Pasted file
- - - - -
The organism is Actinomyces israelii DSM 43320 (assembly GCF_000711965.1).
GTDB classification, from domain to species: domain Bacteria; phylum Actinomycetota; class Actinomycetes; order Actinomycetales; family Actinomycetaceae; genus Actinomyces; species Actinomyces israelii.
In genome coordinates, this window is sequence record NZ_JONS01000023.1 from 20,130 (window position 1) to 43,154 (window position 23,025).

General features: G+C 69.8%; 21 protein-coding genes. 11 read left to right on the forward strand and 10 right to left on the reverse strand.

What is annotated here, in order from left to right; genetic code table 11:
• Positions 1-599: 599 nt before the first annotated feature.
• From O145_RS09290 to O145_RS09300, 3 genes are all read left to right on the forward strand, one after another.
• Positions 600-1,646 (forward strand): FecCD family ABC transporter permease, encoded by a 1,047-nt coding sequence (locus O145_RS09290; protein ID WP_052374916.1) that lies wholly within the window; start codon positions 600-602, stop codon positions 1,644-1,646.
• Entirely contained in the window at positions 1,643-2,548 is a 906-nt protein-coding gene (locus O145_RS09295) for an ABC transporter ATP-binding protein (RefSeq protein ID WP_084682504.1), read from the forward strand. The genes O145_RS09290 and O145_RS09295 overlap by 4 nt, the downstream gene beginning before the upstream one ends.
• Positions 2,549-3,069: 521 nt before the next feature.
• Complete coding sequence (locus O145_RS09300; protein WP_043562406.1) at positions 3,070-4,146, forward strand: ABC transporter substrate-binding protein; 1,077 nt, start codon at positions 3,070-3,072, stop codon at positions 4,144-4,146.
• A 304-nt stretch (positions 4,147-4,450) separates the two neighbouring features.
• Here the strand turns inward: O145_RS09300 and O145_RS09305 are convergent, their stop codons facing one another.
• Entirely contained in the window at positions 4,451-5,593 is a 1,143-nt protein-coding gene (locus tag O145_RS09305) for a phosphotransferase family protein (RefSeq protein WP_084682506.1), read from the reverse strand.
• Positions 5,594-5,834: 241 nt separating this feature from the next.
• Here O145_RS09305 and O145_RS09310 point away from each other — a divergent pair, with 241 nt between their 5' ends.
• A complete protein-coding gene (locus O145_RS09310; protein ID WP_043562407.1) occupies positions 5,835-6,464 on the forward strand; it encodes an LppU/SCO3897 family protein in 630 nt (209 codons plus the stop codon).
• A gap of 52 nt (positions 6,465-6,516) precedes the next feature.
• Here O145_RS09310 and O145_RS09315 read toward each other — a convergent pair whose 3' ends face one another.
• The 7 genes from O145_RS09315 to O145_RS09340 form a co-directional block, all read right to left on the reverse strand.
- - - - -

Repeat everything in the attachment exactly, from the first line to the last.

The organism is Actinomyces israelii DSM 43320 (assembly GCF_000711965.1).
GTDB classification, from domain to species: domain Bacteria; phylum Actinomycetota; class Actinomycetes; order Actinomycetales; family Actinomycetaceae; genus Actinomyces; species Actinomyces israelii.
In genome coordinates, this window is sequence record NZ_JONS01000023.1 from 20,130 (window position 1) to 43,154 (window position 23,025).

General features: G+C 69.8%; 21 protein-coding genes. 11 read left to right on the forward strand and 10 right to left on the reverse strand.

What is annotated here, in order from left to right; genetic code table 11:
• Positions 1-599: 599 nt before the first annotated feature.
• From O145_RS09290 to O145_RS09300, 3 genes are all read left to right on the forward strand, one after another.
• Positions 600-1,646 (forward strand): FecCD family ABC transporter permease, encoded by a 1,047-nt coding sequence (locus O145_RS09290; protein ID WP_052374916.1) that lies wholly within the window; start codon positions 600-602, stop codon positions 1,644-1,646.
• Entirely contained in the window at positions 1,643-2,548 is a 906-nt protein-coding gene (locus O145_RS09295) for an ABC transporter ATP-binding protein (RefSeq protein ID WP_084682504.1), read from the forward strand. The genes O145_RS09290 and O145_RS09295 overlap by 4 nt, the downstream gene beginning before the upstream one ends.
• Positions 2,549-3,069: 521 nt before the next feature.
• Complete coding sequence (locus O145_RS09300; protein WP_043562406.1) at positions 3,070-4,146, forward strand: ABC transporter substrate-binding protein; 1,077 nt, start codon at positions 3,070-3,072, stop codon at positions 4,144-4,146.
• A 304-nt stretch (positions 4,147-4,450) separates the two neighbouring features.
• Here the strand turns inward: O145_RS09300 and O145_RS09305 are convergent, their stop codons facing one another.
• Entirely contained in the window at positions 4,451-5,593 is a 1,143-nt protein-coding gene (locus tag O145_RS09305) for a phosphotransferase family protein (RefSeq protein WP_084682506.1), read from the reverse strand.
• Positions 5,594-5,834: 241 nt separating this feature from the next.
• Here O145_RS09305 and O145_RS09310 point away from each other — a divergent pair, with 241 nt between their 5' ends.
• A complete protein-coding gene (locus O145_RS09310; protein ID WP_043562407.1) occupies positions 5,835-6,464 on the forward strand; it encodes an LppU/SCO3897 family protein in 630 nt (209 codons plus the stop codon).
• A gap of 52 nt (positions 6,465-6,516) precedes the next feature.
• Here O145_RS09310 and O145_RS09315 read toward each other — a convergent pair whose 3' ends face one another.
• The 7 genes from O145_RS09315 to O145_RS09340 form a co-directional block, all read right to left on the reverse strand.